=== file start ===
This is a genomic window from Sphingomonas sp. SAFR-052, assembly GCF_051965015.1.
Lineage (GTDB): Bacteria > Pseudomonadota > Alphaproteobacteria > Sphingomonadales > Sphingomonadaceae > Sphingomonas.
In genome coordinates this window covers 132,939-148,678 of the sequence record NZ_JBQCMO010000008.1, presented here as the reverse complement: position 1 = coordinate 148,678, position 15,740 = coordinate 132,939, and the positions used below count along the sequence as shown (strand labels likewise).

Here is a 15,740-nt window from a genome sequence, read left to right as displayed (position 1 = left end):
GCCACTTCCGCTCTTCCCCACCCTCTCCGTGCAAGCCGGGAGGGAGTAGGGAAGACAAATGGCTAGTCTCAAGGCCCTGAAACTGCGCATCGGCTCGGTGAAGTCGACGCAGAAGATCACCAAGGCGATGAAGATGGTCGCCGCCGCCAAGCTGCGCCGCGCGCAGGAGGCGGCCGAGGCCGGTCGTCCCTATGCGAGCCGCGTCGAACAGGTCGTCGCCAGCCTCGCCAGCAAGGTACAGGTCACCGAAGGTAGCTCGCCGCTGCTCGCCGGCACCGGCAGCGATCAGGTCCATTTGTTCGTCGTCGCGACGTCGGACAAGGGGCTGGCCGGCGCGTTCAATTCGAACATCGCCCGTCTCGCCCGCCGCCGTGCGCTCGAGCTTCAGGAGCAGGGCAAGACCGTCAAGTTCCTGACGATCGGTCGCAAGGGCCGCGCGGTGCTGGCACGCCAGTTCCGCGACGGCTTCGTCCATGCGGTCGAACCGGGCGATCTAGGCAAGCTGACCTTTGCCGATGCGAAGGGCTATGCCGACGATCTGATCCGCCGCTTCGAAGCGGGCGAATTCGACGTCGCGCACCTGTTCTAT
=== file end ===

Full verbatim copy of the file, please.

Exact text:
This is a genomic window from Sphingomonas sp. SAFR-052, assembly GCF_051965015.1.
Lineage (GTDB): Bacteria > Pseudomonadota > Alphaproteobacteria > Sphingomonadales > Sphingomonadaceae > Sphingomonas.
In genome coordinates this window covers 132,939-148,678 of the sequence record NZ_JBQCMO010000008.1, presented here as the reverse complement: position 1 = coordinate 148,678, position 15,740 = coordinate 132,939, and the positions used below count along the sequence as shown (strand labels likewise).

Here is a 15,740-nt window from a genome sequence, read left to right as displayed (position 1 = left end):
GCCACTTCCGCTCTTCCCCACCCTCTCCGTGCAAGCCGGGAGGGAGTAGGGAAGACAAATGGCTAGTCTCAAGGCCCTGAAACTGCGCATCGGCTCGGTGAAGTCGACGCAGAAGATCACCAAGGCGATGAAGATGGTCGCCGCCGCCAAGCTGCGCCGCGCGCAGGAGGCGGCCGAGGCCGGTCGTCCCTATGCGAGCCGCGTCGAACAGGTCGTCGCCAGCCTCGCCAGCAAGGTACAGGTCACCGAAGGTAGCTCGCCGCTGCTCGCCGGCACCGGCAGCGATCAGGTCCATTTGTTCGTCGTCGCGACGTCGGACAAGGGGCTGGCCGGCGCGTTCAATTCGAACATCGCCCGTCTCGCCCGCCGCCGTGCGCTCGAGCTTCAGGAGCAGGGCAAGACCGTCAAGTTCCTGACGATCGGTCGCAAGGGCCGCGCGGTGCTGGCACGCCAGTTCCGCGACGGCTTCGTCCATGCGGTCGAACCGGGCGATCTAGGCAAGCTGACCTTTGCCGATGCGAAGGGCTATGCCGACGATCTGATCCGCCGCTTCGAAGCGGGCGAATTCGACGTCGCGCACCTGTTCTAT